Central academic administrative unit of the University of Michigan which functions as chief executive assistant to the president, responsible for appointments and promotions with oversight for schools, colleges, educational units and programs; including budget planning, legislative relations, institutional research, and affirmative action policies. Central Files subgroup includes correspondence files of vice-presidents, associate and assistant vice-presidents, and other staff members within the vice-president's office.
The records of the Provost and Executive Vice President for Academic Affairs date from 1947 to 1997 and total more than 675 linear feet. The records are a rich source of information on the University of Michigan from the 1960s to the present. They contain a wide variety of material documenting the concerns of the administration and, to a lesser extent, the faculty and students regarding academic programs, student and faculty activities, and the administrative operations of the University of Michigan.
The records, which include the provost's files as well as the files of associate and assistant vice presidents, are arranged in three subgroups: Central Files, Staff Files, and Supplemental Files. The Central Files subgroup consists of the records maintained by the provost's office and is discussed in greater detail below. The Staff Files subgroup includes the records of assistant and associate vice presidents and of the assistants to the provost. The Supplemental Files subgroup contains material on specific topics to which a number of academic affairs staff contributed their efforts, including retreats, unit reviews, and searches. Each of the subgroups is fully described in a separate finding aid.
It should be noted that some of the records in the record group predate the founding of the Office of Academic Affairs. Such records were generally brought by vice presidents or staff members from previous positions or inherited from persons who formerly performed their duties.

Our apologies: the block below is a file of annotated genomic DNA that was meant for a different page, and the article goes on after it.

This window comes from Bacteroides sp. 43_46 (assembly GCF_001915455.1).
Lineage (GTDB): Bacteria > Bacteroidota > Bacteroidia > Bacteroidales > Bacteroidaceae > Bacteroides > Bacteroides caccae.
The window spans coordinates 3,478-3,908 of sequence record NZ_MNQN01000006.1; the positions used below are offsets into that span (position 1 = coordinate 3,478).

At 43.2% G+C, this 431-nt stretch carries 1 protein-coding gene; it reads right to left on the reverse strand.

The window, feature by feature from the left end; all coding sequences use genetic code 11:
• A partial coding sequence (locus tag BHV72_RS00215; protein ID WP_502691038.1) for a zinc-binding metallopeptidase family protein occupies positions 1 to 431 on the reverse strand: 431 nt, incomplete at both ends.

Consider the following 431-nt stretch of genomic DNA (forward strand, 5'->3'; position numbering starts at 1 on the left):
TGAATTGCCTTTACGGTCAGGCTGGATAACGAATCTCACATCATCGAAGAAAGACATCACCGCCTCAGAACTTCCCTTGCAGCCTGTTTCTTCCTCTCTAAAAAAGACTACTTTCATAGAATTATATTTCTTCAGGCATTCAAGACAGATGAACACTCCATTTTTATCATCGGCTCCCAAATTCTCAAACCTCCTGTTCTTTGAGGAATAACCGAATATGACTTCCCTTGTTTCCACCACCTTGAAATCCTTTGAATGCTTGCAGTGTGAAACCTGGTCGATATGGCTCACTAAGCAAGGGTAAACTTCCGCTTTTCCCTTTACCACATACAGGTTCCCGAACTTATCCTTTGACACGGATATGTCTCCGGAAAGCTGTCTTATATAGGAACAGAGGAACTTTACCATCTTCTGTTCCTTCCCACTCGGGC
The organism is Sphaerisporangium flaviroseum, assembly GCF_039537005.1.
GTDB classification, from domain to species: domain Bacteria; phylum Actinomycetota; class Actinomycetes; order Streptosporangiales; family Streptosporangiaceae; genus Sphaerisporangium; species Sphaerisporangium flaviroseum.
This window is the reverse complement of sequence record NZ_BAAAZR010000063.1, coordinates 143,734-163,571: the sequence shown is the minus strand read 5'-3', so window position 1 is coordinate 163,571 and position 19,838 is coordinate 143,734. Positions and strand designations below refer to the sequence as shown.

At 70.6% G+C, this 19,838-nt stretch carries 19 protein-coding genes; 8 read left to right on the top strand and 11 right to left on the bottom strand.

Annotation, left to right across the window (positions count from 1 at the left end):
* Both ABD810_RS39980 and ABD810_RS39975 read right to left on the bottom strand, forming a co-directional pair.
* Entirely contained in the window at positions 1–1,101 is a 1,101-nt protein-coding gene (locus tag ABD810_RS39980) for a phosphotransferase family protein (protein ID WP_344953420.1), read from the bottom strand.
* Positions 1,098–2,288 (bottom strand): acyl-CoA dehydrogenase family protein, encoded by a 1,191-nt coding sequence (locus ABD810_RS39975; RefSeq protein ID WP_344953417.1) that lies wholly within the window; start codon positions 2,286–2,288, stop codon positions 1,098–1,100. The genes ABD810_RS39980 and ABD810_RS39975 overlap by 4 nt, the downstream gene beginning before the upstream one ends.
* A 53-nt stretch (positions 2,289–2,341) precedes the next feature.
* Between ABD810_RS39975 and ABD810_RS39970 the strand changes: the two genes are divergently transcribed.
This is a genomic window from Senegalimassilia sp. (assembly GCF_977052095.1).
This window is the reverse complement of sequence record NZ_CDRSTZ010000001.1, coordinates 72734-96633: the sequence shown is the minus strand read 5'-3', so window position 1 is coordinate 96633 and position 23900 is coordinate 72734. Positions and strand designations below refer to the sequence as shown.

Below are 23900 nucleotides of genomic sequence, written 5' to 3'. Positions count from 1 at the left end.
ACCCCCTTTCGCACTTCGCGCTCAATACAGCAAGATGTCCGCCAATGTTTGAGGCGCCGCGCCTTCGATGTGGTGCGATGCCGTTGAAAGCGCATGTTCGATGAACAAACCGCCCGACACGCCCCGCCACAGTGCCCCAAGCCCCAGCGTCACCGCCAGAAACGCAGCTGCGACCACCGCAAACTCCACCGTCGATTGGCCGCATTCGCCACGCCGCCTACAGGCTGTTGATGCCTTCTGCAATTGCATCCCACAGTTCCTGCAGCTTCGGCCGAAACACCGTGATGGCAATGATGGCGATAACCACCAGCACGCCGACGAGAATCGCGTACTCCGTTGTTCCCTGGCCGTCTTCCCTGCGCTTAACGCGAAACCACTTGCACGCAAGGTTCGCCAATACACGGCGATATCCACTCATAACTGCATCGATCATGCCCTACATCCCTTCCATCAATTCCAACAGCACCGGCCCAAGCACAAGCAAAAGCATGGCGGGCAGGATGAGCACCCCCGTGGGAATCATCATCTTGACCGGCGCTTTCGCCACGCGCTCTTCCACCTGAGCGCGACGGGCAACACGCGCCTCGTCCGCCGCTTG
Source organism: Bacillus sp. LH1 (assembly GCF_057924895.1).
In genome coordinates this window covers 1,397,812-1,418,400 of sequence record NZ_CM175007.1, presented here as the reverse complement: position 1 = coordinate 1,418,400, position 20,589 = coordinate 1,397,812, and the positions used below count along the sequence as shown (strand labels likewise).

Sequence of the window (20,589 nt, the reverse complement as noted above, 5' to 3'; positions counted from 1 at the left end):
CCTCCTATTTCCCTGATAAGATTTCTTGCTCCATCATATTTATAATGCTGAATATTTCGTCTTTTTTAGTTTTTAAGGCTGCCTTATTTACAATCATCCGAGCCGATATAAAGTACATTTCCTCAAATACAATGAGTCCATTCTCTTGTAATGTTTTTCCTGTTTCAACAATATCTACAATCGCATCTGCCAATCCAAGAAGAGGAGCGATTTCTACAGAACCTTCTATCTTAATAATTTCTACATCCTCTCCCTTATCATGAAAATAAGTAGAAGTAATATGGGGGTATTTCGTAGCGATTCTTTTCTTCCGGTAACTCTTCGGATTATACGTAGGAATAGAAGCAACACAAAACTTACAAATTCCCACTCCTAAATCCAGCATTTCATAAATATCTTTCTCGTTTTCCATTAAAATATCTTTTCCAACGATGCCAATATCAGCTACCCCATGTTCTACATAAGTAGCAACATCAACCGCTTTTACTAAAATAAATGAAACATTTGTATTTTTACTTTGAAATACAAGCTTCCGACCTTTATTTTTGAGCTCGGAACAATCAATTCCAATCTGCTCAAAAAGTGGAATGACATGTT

The Central Files subgroup consists of 605 linear feet dating from the creation of the Office of Academic Affairs in the academic year 1961/1962 to 2012/2013. The records consist primarily of correspondence, minutes and other committee files, reports, and budget materials, reflecting the broad range of responsibilities and functions of the provost. Whereas the records of the Staff Files subgroup tend to document the process of policy formation and decision-making functions, the Central Files records more often contain finished products, such as reports and policy statements. For the researcher interested in the provost's views on a particular topic or issue, or the Office of Academic Affairs involvement in the academic and financial life of various schools and colleges, the Central Files subgroup is the single best starting point.
The records of the Central Files subgroup are broken into series by academic year, and each series consists of one or more of the following subseries: Alphabetical Files, Schools and Colleges Files, and Chronological Files. From 1961/1962 through 1973/1974 the series each consist of one subseries of Alphabetical Files. The Alphabetical Files are arranged alphabetically and include topical files as well as files regarding university academic, research, and service units.